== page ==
Tuesday, September 23, 2014

Gas prices surprise me with their rise

What did I forecast about gas prices in Retail prices drop despite OPEC production cut?
The corner station is still at $3.41, but it's only a matter of time before it drops its price, too.
On Friday, that happened.  That was an easy prediction.  What about the next one?
The Wall Street Journal gives me a reason not to expect local prices at the pump to fall more this week, reporting Oil Strengthens on Report that OPEC Could Cut Output.
Prices did not drop any more last week and as of Sunday night, all the neighborhood stations were still at $3.35.

I reinforced that successful prediction in the next one.
RBOB is now three cents higher than last week, when it was $2.5245 a gallon, while diesel is half a cent higher than last week's $2.7474 a gallon.  None of this suggests a rapid drop soon, although I expect the seasonal price trend to resume in a week or two.  My prediction of $3.29 by the end of the month is still possible.
Again, there was no drop, so that part of the prediction came true.  The jury is still out about the other part projecting a resumed drop in seasonal prices, but that specific price target seems much less likely now.

Yesterday morning the corner station shot its price up to $3.55.  Meanwhile, the three stations down the street were still at $3.35.  I'd seen this before and thought it would be another charge into No Man's Land by the corner station.  Yesterday afternoon proved me wrong, as the rest of the neighborhood outlets followed it, raising their prices to $3.49.  Prices might resume going down by next week, but 20 cents lower by the end of the month, only one week away, just doesn't look good any more.  Just getting back down to $3.35 would be good news enough.

Also, the neighborhood price is now higher than this time last year, when all four stations were selling gas at $3.45.  I was right not to post Professor Farnsworth.

Follow over the jump for the fundamentals.

This price rise is not reflected in GasBuddy, which shows that both the national and Detroit averages are still falling.  The national average is now $3.33, five cents below the $3.38 of the last update.  The Detroit average fell even more from $3.49 to $3.39, a full dime lower.  According to these trends, the nearby stations are overpriced relative to the local retail price environment.  They should have lowered their prices to $3.29, as I had predicted.  That means I need to at the current wholesale price environment to explain what happened and what it portends for the near future.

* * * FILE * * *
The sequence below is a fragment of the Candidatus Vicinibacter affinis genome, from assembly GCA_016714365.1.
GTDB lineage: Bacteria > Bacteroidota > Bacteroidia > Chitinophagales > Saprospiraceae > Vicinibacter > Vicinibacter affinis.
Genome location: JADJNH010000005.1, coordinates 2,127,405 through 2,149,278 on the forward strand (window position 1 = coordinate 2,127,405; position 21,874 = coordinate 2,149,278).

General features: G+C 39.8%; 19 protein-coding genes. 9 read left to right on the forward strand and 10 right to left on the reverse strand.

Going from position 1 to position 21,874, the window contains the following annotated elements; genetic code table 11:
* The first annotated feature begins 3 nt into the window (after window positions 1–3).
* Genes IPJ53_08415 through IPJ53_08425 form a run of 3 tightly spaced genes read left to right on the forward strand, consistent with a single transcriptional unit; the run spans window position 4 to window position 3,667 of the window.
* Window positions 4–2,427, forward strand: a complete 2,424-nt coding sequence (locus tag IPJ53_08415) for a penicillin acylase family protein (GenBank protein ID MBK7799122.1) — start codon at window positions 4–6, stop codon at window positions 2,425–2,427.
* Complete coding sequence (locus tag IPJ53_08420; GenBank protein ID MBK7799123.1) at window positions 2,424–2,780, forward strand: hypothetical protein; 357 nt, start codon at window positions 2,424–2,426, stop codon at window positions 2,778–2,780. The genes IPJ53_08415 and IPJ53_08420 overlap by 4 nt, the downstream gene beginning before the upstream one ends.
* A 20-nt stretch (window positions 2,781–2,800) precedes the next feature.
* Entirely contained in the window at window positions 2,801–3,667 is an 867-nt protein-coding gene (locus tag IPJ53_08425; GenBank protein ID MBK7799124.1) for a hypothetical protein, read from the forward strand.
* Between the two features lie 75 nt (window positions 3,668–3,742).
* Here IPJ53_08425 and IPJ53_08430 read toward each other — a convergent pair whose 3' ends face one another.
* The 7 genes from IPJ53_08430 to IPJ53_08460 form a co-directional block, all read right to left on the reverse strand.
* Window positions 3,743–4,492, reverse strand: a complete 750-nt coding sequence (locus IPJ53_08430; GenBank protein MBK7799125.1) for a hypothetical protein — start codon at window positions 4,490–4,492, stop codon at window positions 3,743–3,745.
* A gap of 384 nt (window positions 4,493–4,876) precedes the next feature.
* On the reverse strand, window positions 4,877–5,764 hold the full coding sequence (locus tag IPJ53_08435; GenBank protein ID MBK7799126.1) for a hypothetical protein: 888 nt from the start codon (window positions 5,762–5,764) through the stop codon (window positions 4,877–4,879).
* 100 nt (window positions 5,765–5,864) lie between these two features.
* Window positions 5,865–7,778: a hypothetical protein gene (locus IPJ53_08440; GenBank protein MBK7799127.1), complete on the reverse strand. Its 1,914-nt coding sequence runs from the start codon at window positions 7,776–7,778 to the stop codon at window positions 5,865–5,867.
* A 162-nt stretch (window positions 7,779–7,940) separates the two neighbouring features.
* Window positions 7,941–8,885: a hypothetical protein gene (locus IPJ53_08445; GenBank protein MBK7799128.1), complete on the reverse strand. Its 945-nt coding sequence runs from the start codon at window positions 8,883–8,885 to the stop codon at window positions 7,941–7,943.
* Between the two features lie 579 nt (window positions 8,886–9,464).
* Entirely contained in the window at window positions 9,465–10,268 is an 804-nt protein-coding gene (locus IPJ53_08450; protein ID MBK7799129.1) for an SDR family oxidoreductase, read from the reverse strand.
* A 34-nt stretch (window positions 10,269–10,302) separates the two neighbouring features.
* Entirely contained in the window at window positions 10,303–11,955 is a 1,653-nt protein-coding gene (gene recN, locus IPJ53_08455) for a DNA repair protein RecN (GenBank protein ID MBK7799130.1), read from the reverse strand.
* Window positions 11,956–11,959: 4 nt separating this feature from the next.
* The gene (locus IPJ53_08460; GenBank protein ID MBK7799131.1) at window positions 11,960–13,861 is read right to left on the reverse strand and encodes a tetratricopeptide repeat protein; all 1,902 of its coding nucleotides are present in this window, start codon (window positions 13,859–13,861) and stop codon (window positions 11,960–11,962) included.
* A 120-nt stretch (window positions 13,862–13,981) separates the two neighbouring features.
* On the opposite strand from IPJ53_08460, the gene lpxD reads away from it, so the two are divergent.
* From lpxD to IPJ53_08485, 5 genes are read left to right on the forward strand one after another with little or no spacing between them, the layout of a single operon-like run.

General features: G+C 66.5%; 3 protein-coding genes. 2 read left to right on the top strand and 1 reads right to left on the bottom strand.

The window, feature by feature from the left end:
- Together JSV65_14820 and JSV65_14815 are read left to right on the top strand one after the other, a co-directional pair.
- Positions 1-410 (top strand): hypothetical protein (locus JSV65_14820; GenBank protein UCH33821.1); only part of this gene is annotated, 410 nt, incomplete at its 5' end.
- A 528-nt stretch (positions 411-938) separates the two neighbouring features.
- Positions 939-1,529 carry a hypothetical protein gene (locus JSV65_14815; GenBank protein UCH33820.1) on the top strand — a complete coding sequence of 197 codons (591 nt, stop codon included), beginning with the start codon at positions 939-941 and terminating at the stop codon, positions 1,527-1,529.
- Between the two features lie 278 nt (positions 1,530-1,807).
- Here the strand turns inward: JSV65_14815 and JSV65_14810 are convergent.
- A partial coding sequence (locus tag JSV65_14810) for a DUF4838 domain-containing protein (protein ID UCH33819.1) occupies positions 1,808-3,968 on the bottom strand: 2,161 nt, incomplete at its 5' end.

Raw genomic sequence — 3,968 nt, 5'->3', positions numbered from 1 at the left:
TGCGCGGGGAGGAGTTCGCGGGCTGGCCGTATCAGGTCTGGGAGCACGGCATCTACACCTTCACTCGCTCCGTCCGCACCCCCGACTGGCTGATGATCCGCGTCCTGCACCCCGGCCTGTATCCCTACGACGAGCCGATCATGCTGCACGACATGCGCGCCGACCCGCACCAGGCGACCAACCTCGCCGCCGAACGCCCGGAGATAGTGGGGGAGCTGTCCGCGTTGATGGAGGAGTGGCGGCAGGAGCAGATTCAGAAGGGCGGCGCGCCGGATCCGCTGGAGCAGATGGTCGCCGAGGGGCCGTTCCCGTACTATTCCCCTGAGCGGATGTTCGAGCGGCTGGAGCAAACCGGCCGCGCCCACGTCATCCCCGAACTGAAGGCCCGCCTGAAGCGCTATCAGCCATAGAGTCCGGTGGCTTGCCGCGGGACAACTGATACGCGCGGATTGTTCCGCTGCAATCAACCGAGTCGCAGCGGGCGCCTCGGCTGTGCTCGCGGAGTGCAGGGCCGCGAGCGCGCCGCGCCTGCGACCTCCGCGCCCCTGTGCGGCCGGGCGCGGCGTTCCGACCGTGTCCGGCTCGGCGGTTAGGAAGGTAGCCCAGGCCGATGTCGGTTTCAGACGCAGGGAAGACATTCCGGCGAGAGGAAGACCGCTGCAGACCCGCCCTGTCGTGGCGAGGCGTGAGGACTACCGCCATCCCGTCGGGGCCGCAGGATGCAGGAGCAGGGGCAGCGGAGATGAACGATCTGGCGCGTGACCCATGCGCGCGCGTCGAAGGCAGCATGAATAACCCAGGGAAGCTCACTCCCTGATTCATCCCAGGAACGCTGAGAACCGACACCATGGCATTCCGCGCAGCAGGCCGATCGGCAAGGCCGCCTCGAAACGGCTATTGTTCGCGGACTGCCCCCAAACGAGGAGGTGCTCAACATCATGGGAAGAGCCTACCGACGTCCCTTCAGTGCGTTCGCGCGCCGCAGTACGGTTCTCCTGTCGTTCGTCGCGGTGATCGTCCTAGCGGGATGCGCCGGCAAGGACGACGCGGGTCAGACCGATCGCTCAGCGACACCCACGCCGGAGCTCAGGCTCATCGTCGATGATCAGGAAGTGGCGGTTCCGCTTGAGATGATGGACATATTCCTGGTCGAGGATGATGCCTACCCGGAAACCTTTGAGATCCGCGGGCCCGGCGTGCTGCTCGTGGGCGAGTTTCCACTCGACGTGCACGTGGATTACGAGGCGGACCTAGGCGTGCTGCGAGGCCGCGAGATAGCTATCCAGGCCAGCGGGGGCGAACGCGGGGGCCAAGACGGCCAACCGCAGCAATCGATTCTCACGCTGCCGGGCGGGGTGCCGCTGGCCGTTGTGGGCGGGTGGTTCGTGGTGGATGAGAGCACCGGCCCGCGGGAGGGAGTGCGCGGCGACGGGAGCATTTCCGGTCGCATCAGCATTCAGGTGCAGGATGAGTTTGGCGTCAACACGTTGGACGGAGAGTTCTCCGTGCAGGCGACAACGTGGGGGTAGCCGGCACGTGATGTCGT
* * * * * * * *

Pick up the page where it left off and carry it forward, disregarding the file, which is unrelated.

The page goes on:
I'll begin with Reuters, which reported yesterday Stocks fall on China slowdown concern; Brent ends below $97/bbl.
Concern about a potential economic slowdown in China pressured world stock indexes on Monday and helped pushed Brent crude oil below $97 a barrel.
Brent crude for November delivery fell $1.42 to settle at $96.97 a barrel. The expiring U.S. October crude contract fell 89 cents to settle and go off the board at $91.52 a barrel, down for a fourth consecutive session.
That's lower than the $99.05 a barrel for Brent and $94.88 a barrel for WTI I reported last week, so those aren't the cause.  What about RBOB?  Natural Gas Intelligence reported yesterday that "October RBOB gasoline fell 2 and a half cents to $2.5857/gal."  That is higher than the $2.5588 a gallon it was selling for last week, but not high enough to explain a 14 cent price rise in one day.  I might have to go to last Friday's trading for an answer, as Platts reported NYMEX RBOB closes up, leading oil complex mostly higher.
NYMEX October RBOB settled up 5.04 cents at $2.6114/gal, as the oil complex turned mostly higher Friday on news of a widening US-led campaign against Islamic State jihadists in Iraq.
That might have done it.  If so, this price spike should be short-lived, as RBOB is already going down.

Speaking of going down, WTI bounced off the $90/barrel floor I mentioned last week in tonight's trading in Singapore.  The latest from Reuters Africa mentioned it in Brent climbs above $97 after upbeat China PMI.
Brent for November delivery was up 48 cents at $97.45 a barrel by 0243 GMT, after falling by more than a dollar on Monday.

U.S. crude rose 50 cents to $91.37 a barrel, rebounding from a session low of $90.58 which was its weakest since Sept. 11.
Yes, but that bounce is still lower than yesterday's close.  If this continues, the neighborhood price will drop, although maybe not to $3.29 by the 30th.

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